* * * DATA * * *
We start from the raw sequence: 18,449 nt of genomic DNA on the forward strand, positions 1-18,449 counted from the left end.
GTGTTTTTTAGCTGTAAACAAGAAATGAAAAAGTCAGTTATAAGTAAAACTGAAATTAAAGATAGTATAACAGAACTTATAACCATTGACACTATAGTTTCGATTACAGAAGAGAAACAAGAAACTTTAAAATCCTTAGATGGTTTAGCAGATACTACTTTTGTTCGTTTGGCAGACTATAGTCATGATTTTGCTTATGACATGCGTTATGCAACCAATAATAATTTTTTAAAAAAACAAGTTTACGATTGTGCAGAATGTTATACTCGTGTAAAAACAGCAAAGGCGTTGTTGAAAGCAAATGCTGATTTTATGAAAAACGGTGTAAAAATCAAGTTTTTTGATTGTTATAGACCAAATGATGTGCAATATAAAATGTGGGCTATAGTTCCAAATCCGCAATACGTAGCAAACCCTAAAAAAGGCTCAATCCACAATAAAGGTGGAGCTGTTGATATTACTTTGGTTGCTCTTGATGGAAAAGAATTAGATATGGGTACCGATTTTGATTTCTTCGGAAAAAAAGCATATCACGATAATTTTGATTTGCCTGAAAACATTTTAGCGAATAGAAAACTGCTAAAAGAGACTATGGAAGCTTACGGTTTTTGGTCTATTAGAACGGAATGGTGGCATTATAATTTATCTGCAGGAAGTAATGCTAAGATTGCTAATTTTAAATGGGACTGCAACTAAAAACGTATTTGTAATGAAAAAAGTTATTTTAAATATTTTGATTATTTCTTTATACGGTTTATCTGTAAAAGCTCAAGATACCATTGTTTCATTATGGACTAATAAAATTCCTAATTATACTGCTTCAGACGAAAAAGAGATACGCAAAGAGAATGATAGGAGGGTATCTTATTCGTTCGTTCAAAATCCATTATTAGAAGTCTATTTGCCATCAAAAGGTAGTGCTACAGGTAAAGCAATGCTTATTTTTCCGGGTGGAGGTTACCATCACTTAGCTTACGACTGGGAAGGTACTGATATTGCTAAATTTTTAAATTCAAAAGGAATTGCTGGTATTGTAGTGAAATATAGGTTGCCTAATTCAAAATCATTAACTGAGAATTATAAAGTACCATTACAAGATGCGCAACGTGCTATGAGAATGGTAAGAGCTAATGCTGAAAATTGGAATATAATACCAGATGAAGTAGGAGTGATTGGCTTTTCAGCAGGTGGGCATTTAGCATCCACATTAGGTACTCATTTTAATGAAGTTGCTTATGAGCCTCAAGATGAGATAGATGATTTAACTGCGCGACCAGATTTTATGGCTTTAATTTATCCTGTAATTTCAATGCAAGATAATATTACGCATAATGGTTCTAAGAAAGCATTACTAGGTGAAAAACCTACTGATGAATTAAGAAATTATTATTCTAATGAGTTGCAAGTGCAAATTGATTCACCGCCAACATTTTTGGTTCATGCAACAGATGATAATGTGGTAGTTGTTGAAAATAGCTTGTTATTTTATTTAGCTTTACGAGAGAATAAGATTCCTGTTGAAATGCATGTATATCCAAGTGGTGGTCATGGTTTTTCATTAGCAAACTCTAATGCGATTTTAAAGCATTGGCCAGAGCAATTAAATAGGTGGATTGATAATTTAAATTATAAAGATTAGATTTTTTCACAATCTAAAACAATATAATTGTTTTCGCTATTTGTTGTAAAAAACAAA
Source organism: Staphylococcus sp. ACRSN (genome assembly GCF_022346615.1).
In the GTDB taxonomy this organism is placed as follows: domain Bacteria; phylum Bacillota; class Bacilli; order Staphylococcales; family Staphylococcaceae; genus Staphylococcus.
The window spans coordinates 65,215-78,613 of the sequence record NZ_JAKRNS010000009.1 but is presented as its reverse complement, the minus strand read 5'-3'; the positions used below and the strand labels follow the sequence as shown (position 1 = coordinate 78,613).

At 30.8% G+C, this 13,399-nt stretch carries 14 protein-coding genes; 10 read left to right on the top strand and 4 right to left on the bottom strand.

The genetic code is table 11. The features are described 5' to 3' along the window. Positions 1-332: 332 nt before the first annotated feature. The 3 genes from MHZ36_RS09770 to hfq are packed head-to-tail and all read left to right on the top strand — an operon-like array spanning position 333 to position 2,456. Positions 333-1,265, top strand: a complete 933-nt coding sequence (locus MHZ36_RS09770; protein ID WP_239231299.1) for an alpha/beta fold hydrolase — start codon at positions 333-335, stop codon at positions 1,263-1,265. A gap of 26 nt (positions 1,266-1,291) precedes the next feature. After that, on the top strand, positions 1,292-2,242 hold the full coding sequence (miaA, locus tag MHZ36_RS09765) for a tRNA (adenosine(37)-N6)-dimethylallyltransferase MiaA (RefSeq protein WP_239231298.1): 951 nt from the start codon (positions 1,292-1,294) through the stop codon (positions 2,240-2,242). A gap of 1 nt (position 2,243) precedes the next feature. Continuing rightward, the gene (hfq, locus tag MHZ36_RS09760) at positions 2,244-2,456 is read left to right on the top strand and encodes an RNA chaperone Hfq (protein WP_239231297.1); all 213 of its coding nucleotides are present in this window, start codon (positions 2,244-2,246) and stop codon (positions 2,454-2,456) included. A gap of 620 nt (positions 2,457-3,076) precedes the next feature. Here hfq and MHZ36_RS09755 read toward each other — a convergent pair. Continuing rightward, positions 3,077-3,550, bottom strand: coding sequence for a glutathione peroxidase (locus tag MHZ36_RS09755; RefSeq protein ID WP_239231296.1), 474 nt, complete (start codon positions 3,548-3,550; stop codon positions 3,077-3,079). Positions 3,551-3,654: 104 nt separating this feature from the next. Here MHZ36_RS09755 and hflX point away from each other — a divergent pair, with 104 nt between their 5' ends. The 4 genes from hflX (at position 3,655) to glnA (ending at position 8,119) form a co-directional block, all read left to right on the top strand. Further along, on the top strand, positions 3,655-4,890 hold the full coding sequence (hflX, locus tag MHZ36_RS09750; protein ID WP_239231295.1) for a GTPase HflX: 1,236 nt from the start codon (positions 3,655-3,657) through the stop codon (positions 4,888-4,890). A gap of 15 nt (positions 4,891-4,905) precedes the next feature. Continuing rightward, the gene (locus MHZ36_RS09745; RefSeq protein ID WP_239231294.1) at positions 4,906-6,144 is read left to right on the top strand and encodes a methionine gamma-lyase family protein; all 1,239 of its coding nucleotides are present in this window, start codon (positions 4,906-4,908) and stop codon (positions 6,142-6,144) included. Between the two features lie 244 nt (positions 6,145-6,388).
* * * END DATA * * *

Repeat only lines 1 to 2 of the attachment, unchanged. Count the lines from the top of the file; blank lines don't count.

We start from the raw sequence: 18,449 nt of genomic DNA on the forward strand, positions 1-18,449 counted from the left end.
GTGTTTTTTAGCTGTAAACAAGAAATGAAAAAGTCAGTTATAAGTAAAACTGAAATTAAAGATAGTATAACAGAACTTATAACCATTGACACTATAGTTTCGATTACAGAAGAGAAACAAGAAACTTTAAAATCCTTAGATGGTTTAGCAGATACTACTTTTGTTCGTTTGGCAGACTATAGTCATGATTTTGCTTATGACATGCGTTATGCAACCAATAATAATTTTTTAAAAAAACAAGTTTACGATTGTGCAGAATGTTATACTCGTGTAAAAACAGCAAAGGCGTTGTTGAAAGCAAATGCTGATTTTATGAAAAACGGTGTAAAAATCAAGTTTTTTGATTGTTATAGACCAAATGATGTGCAATATAAAATGTGGGCTATAGTTCCAAATCCGCAATACGTAGCAAACCCTAAAAAAGGCTCAATCCACAATAAAGGTGGAGCTGTTGATATTACTTTGGTTGCTCTTGATGGAAAAGAATTAGATATGGGTACCGATTTTGATTTCTTCGGAAAAAAAGCATATCACGATAATTTTGATTTGCCTGAAAACATTTTAGCGAATAGAAAACTGCTAAAAGAGACTATGGAAGCTTACGGTTTTTGGTCTATTAGAACGGAATGGTGGCATTATAATTTATCTGCAGGAAGTAATGCTAAGATTGCTAATTTTAAATGGGACTGCAACTAAAAACGTATTTGTAATGAAAAAAGTTATTTTAAATATTTTGATTATTTCTTTATACGGTTTATCTGTAAAAGCTCAAGATACCATTGTTTCATTATGGACTAATAAAATTCCTAATTATACTGCTTCAGACGAAAAAGAGATACGCAAAGAGAATGATAGGAGGGTATCTTATTCGTTCGTTCAAAATCCATTATTAGAAGTCTATTTGCCATCAAAAGGTAGTGCTACAGGTAAAGCAATGCTTATTTTTCCGGGTGGAGGTTACCATCACTTAGCTTACGACTGGGAAGGTACTGATATTGCTAAATTTTTAAATTCAAAAGGAATTGCTGGTATTGTAGTGAAATATAGGTTGCCTAATTCAAAATCATTAACTGAGAATTATAAAGTACCATTACAAGATGCGCAACGTGCTATGAGAATGGTAAGAGCTAATGCTGAAAATTGGAATATAATACCAGATGAAGTAGGAGTGATTGGCTTTTCAGCAGGTGGGCATTTAGCATCCACATTAGGTACTCATTTTAATGAAGTTGCTTATGAGCCTCAAGATGAGATAGATGATTTAACTGCGCGACCAGATTTTATGGCTTTAATTTATCCTGTAATTTCAATGCAAGATAATATTACGCATAATGGTTCTAAGAAAGCATTACTAGGTGAAAAACCTACTGATGAATTAAGAAATTATTATTCTAATGAGTTGCAAGTGCAAATTGATTCACCGCCAACATTTTTGGTTCATGCAACAGATGATAATGTGGTAGTTGTTGAAAATAGCTTGTTATTTTATTTAGCTTTACGAGAGAATAAGATTCCTGTTGAAATGCATGTATATCCAAGTGGTGGTCATGGTTTTTCATTAGCAAACTCTAATGCGATTTTAAAGCATTGGCCAGAGCAATTAAATAGGTGGATTGATAATTTAAATTATAAAGATTAGATTTTTTCACAATCTAAAACAATATAATTGTTTTCGCTATTTGTTGTAAAAAACAAA